In a tense showdown for transportation improvement funds between members of the Stanislaus County Council of Governments policy board, the city of Modesto and Stanislaus County came out on top.
The battle came as StanCOG prepared to recommend projects within Stanislaus County to receive funds from the State Transportation Improvement Program - a program that provides state transportation funds for highway and regional transit improvements. With $14.7 million in state funding becoming available for projects within the region, member agencies of StanCOG submitted regional projects that they believed best-met the criteria to receive funding.
The top three projects considered for funding included Turlock's Highway 99/Fulkerth Road Interchange project, Modesto's State Route 132 West Freeway project, and Stanislaus County's widening of McHenry Avenue to San Joaquin County.
While the conversation began as a simple discussion of which projects met the California Transportation Commission's criteria best, it quickly turned into banter of north versus south cities - primarily between Modesto and Turlock - after StanCOG staff recommended the allocation of funds go to Modesto's SR 132 project and the widening of McHenry Avenue.
"Why wasn't the Turlock project given any weight?" asked Waterford City councilmember Charles Goeken, sparking a debate that would end in frustration amongst several board members.
"With limited funding, staff had to make sure the projects chosen met the criteria," said Carlos Yamzon, StanCOG executive director. "We had to consider if the project was significant enough to say that it is interregionally beneficial. We nominated the two that we felt were."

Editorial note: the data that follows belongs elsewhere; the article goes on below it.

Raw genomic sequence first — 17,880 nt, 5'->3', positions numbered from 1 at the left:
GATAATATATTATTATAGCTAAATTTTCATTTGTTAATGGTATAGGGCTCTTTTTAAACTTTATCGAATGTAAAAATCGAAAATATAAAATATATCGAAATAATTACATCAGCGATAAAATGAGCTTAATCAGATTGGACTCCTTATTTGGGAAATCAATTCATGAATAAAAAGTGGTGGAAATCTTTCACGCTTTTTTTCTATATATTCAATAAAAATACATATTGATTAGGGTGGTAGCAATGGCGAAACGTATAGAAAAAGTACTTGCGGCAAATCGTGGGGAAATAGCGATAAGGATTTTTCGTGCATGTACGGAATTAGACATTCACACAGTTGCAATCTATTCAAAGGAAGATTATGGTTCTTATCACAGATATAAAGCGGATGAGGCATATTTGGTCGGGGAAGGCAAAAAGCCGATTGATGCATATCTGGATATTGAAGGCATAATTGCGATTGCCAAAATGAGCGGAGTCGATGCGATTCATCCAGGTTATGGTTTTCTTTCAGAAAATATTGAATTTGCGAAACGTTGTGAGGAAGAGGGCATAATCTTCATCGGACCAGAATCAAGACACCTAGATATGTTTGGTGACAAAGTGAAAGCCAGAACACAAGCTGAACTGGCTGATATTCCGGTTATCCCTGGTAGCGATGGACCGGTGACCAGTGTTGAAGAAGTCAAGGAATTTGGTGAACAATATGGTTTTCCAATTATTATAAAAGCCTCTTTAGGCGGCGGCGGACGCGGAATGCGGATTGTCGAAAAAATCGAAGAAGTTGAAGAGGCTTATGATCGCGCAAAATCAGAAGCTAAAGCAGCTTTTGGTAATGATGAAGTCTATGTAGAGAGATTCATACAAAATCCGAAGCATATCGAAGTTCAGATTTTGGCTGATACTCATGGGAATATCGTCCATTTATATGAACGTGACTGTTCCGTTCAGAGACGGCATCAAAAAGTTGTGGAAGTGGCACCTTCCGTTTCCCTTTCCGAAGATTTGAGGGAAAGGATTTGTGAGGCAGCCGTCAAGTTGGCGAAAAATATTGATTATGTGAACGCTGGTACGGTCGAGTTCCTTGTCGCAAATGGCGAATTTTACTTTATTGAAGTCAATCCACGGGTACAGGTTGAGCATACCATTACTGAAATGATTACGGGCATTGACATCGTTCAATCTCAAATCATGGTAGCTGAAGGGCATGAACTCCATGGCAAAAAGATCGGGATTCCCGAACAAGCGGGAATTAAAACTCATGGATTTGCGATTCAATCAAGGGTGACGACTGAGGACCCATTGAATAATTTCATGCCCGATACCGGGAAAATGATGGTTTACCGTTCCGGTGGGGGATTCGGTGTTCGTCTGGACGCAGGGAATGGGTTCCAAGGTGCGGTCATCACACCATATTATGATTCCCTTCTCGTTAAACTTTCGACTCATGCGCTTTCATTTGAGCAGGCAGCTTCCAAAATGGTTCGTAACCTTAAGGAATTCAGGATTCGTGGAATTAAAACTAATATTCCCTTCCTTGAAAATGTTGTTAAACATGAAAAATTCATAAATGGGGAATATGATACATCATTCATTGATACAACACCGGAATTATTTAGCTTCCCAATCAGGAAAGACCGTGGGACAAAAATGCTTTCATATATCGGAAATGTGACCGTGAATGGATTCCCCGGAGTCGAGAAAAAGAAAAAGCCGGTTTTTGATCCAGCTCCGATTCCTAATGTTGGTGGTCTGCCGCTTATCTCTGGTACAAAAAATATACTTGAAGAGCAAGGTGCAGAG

StanCOG deputy executive director Rosa Park offered her analysis on why the Fulkerth project had received the short end of the stick.
"Turlock didn't prepare themselves fully for this cycle," said Park. "Since one of the criteria is ‘current system demands', we didn't feel it met the criteria because the Fulkerth project is still seen as one for future growth demands."
Representing Turlock on the StanCOG board, City Councilmember Forrest White disagreed strongly with Park's view that the Fulkerth project was insignificant.
"I thought our job as a board is to plan for the future," said White. "If we don't plan for the future, and only do things based on a current demand when it becomes an issue, we'll have problems like Pelandale each year. It has a demand that isn't that far in the future."
White also argued that StanCOG staff and board members had not recommended a project south of Modesto for STIP funds in years.
"When is the last time any money was put south of Modesto?" asked White. "This board has never had a south county priority. Sure we are moving dirt, but it just happens to only be dirt in the north," said White. He also argued that the State Route 132 project would simply create another access for Bay Area residents to use Stanislaus as a "bedroom community."
While Yazmon admitted that it had been several cycles since a project south of Modesto had been chosen for STIP funds, it was not an issue of favoritism or preference.